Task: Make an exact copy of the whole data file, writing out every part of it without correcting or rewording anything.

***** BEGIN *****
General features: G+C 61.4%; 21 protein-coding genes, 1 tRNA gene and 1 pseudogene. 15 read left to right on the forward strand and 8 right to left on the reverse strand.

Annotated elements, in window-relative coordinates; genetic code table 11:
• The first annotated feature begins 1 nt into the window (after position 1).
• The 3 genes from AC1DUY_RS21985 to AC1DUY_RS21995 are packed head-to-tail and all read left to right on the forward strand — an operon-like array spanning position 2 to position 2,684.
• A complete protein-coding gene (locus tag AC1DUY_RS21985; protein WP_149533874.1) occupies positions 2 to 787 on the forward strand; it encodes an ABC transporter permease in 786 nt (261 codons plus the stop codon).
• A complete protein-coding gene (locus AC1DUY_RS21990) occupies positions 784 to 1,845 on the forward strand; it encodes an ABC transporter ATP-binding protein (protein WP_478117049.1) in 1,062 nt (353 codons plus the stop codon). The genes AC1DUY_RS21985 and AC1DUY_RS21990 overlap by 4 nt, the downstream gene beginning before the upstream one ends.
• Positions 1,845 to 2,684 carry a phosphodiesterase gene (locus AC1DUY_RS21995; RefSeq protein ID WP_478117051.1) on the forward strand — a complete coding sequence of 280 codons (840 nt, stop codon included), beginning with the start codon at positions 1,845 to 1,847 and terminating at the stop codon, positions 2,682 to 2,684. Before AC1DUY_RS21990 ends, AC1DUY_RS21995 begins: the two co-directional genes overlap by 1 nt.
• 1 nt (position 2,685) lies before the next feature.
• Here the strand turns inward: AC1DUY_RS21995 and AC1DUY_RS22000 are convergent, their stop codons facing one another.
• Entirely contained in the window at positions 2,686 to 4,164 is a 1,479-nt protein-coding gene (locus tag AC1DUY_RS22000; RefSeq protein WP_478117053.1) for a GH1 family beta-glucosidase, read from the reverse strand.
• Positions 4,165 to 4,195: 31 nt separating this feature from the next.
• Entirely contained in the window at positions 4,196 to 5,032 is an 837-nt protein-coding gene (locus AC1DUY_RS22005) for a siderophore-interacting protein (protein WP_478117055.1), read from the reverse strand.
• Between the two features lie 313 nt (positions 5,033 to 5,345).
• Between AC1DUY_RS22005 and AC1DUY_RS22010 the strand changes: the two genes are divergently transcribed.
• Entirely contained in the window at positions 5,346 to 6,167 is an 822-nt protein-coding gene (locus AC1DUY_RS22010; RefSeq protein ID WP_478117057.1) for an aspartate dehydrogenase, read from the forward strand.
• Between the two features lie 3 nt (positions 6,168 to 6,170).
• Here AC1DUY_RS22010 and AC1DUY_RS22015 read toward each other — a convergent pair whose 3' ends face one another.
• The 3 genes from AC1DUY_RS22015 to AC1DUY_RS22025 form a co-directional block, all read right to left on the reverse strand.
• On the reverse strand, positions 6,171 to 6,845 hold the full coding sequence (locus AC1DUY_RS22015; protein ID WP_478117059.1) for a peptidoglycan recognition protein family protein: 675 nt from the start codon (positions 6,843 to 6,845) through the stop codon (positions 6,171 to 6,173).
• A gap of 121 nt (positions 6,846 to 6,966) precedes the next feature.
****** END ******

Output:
General features: G+C 61.4%; 21 protein-coding genes, 1 tRNA gene and 1 pseudogene. 15 read left to right on the forward strand and 8 right to left on the reverse strand.

Annotated elements, in window-relative coordinates; genetic code table 11:
• The first annotated feature begins 1 nt into the window (after position 1).
• The 3 genes from AC1DUY_RS21985 to AC1DUY_RS21995 are packed head-to-tail and all read left to right on the forward strand — an operon-like array spanning position 2 to position 2,684.
• A complete protein-coding gene (locus tag AC1DUY_RS21985; protein WP_149533874.1) occupies positions 2 to 787 on the forward strand; it encodes an ABC transporter permease in 786 nt (261 codons plus the stop codon).
• A complete protein-coding gene (locus AC1DUY_RS21990) occupies positions 784 to 1,845 on the forward strand; it encodes an ABC transporter ATP-binding protein (protein WP_478117049.1) in 1,062 nt (353 codons plus the stop codon). The genes AC1DUY_RS21985 and AC1DUY_RS21990 overlap by 4 nt, the downstream gene beginning before the upstream one ends.
• Positions 1,845 to 2,684 carry a phosphodiesterase gene (locus AC1DUY_RS21995; RefSeq protein ID WP_478117051.1) on the forward strand — a complete coding sequence of 280 codons (840 nt, stop codon included), beginning with the start codon at positions 1,845 to 1,847 and terminating at the stop codon, positions 2,682 to 2,684. Before AC1DUY_RS21990 ends, AC1DUY_RS21995 begins: the two co-directional genes overlap by 1 nt.
• 1 nt (position 2,685) lies before the next feature.
• Here the strand turns inward: AC1DUY_RS21995 and AC1DUY_RS22000 are convergent, their stop codons facing one another.
• Entirely contained in the window at positions 2,686 to 4,164 is a 1,479-nt protein-coding gene (locus tag AC1DUY_RS22000; RefSeq protein WP_478117053.1) for a GH1 family beta-glucosidase, read from the reverse strand.
• Positions 4,165 to 4,195: 31 nt separating this feature from the next.
• Entirely contained in the window at positions 4,196 to 5,032 is an 837-nt protein-coding gene (locus AC1DUY_RS22005) for a siderophore-interacting protein (protein WP_478117055.1), read from the reverse strand.
• Between the two features lie 313 nt (positions 5,033 to 5,345).
• Between AC1DUY_RS22005 and AC1DUY_RS22010 the strand changes: the two genes are divergently transcribed.
• Entirely contained in the window at positions 5,346 to 6,167 is an 822-nt protein-coding gene (locus AC1DUY_RS22010; RefSeq protein ID WP_478117057.1) for an aspartate dehydrogenase, read from the forward strand.
• Between the two features lie 3 nt (positions 6,168 to 6,170).
• Here AC1DUY_RS22010 and AC1DUY_RS22015 read toward each other — a convergent pair whose 3' ends face one another.
• The 3 genes from AC1DUY_RS22015 to AC1DUY_RS22025 form a co-directional block, all read right to left on the reverse strand.
• On the reverse strand, positions 6,171 to 6,845 hold the full coding sequence (locus AC1DUY_RS22015; protein ID WP_478117059.1) for a peptidoglycan recognition protein family protein: 675 nt from the start codon (positions 6,843 to 6,845) through the stop codon (positions 6,171 to 6,173).
• A gap of 121 nt (positions 6,846 to 6,966) precedes the next feature.